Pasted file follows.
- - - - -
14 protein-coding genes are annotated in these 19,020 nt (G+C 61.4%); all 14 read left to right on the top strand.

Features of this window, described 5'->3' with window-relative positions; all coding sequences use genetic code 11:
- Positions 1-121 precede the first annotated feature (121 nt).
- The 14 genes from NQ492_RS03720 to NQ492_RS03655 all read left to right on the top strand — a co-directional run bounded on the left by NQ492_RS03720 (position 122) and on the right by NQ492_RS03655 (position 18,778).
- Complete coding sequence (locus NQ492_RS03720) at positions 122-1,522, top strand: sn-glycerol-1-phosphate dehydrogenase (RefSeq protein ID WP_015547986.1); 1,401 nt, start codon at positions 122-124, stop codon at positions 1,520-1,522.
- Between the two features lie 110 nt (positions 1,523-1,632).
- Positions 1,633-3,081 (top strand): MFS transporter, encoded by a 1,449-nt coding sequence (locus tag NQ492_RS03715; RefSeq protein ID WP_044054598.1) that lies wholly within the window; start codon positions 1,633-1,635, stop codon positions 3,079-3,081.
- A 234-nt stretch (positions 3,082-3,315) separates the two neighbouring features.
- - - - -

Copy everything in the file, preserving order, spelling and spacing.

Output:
14 protein-coding genes are annotated in these 19,020 nt (G+C 61.4%); all 14 read left to right on the top strand.

Features of this window, described 5'->3' with window-relative positions; all coding sequences use genetic code 11:
- Positions 1-121 precede the first annotated feature (121 nt).
- The 14 genes from NQ492_RS03720 to NQ492_RS03655 all read left to right on the top strand — a co-directional run bounded on the left by NQ492_RS03720 (position 122) and on the right by NQ492_RS03655 (position 18,778).
- Complete coding sequence (locus NQ492_RS03720) at positions 122-1,522, top strand: sn-glycerol-1-phosphate dehydrogenase (RefSeq protein ID WP_015547986.1); 1,401 nt, start codon at positions 122-124, stop codon at positions 1,520-1,522.
- Between the two features lie 110 nt (positions 1,523-1,632).
- Positions 1,633-3,081 (top strand): MFS transporter, encoded by a 1,449-nt coding sequence (locus tag NQ492_RS03715; RefSeq protein ID WP_044054598.1) that lies wholly within the window; start codon positions 1,633-1,635, stop codon positions 3,079-3,081.
- A 234-nt stretch (positions 3,082-3,315) separates the two neighbouring features.